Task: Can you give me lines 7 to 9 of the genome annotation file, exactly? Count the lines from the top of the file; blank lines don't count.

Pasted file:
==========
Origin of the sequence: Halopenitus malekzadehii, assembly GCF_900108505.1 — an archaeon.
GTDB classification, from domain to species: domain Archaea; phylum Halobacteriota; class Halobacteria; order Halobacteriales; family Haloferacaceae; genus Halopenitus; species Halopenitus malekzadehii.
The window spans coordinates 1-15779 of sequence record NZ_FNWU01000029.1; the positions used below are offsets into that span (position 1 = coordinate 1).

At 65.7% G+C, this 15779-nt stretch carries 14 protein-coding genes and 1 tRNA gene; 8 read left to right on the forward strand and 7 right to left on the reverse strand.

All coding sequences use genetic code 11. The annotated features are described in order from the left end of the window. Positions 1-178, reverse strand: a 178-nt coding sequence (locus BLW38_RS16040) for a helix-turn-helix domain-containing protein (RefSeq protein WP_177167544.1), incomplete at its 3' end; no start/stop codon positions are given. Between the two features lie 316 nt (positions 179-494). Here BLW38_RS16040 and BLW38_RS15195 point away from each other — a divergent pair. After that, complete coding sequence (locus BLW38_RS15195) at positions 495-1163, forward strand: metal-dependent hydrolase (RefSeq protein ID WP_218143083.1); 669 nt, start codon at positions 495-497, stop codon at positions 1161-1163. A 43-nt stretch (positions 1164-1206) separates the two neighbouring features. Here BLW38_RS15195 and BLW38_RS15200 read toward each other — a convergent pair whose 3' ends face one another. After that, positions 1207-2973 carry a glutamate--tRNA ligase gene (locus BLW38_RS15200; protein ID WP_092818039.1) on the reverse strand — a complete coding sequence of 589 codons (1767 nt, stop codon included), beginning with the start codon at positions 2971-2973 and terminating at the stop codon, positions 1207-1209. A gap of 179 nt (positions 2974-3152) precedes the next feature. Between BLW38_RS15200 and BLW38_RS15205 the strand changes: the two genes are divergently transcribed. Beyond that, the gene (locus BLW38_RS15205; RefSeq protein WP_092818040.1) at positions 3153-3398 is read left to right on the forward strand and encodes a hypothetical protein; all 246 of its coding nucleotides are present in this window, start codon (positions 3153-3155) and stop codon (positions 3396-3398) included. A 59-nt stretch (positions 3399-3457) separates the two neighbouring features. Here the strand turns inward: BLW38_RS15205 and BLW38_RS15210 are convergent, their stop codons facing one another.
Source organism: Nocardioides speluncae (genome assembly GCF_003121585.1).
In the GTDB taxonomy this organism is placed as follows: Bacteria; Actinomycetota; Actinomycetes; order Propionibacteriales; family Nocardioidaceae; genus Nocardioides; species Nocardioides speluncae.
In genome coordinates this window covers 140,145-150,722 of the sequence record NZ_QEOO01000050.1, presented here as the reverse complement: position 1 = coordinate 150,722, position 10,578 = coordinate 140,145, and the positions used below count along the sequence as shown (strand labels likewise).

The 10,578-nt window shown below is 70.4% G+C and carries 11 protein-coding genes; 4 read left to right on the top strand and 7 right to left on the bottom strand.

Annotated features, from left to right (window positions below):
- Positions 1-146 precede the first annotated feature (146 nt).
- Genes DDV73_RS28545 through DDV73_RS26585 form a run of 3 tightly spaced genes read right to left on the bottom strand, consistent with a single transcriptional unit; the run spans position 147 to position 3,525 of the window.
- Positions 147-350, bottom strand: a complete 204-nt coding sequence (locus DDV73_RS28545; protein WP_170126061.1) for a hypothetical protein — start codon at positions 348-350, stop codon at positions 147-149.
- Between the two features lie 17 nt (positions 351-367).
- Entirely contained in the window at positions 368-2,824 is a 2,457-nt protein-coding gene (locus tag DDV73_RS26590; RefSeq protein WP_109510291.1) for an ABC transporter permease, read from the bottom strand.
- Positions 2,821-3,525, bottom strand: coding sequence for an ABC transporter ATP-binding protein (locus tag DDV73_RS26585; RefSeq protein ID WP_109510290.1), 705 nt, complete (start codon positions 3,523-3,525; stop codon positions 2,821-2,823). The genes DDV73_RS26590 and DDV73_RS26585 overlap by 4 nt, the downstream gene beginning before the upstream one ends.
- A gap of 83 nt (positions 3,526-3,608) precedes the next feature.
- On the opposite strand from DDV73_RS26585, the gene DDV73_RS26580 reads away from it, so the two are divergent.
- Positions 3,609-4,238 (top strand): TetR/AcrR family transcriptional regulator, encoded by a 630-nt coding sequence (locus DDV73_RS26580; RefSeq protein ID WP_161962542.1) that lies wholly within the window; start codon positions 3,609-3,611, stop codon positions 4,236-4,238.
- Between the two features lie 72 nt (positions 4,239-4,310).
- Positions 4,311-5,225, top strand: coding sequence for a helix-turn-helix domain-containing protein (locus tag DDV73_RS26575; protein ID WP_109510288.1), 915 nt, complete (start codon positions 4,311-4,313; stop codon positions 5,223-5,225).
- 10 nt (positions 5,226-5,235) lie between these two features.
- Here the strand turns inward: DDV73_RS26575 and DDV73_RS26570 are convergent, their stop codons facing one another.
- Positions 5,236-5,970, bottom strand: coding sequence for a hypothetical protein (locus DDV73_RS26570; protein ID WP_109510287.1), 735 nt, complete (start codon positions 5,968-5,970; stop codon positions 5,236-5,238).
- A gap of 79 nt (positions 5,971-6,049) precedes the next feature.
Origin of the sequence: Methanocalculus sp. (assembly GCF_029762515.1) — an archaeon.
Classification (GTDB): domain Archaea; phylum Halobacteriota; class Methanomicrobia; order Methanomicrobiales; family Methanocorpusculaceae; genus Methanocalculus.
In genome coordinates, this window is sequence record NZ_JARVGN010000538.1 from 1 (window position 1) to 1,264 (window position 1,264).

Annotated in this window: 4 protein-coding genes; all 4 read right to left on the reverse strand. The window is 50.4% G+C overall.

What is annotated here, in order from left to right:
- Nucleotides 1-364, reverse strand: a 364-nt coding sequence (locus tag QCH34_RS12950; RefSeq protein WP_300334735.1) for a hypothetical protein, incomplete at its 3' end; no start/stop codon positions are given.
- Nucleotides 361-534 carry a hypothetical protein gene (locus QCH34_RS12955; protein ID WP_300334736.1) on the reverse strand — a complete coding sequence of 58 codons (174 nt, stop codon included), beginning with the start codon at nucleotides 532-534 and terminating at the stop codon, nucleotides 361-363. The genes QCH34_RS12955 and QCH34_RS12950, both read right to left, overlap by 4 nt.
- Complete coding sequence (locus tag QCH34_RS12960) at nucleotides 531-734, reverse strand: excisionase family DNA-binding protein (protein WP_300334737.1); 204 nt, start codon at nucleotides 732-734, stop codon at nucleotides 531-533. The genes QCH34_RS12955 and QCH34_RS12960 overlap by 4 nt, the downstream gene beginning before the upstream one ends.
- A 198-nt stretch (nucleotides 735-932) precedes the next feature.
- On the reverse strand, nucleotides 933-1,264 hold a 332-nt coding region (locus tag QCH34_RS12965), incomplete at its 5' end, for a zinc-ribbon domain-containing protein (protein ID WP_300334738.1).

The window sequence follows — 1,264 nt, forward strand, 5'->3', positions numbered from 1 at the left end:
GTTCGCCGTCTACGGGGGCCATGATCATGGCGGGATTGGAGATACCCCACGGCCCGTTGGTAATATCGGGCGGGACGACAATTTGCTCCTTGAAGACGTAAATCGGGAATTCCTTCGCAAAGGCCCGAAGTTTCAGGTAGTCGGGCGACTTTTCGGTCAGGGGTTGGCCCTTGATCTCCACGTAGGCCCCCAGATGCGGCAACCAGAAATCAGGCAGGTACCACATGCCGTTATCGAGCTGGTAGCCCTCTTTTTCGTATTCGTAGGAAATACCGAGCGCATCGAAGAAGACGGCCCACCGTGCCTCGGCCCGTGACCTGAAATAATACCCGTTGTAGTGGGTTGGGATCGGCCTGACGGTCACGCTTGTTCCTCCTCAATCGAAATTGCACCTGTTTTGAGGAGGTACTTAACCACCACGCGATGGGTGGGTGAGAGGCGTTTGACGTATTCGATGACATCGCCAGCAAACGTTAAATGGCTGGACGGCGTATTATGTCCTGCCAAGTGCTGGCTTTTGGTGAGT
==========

In the GTDB taxonomy this organism is placed as follows: Bacteria; Actinomycetota; Actinomycetes; order Propionibacteriales; family Nocardioidaceae; genus Nocardioides; species Nocardioides speluncae.
In genome coordinates this window covers 140,145-150,722 of the sequence record NZ_QEOO01000050.1, presented here as the reverse complement: position 1 = coordinate 150,722, position 10,578 = coordinate 140,145, and the positions used below count along the sequence as shown (strand labels likewise).

The 10,578-nt window shown below is 70.4% G+C and carries 11 protein-coding genes; 4 read left to right on the top strand and 7 right to left on the bottom strand.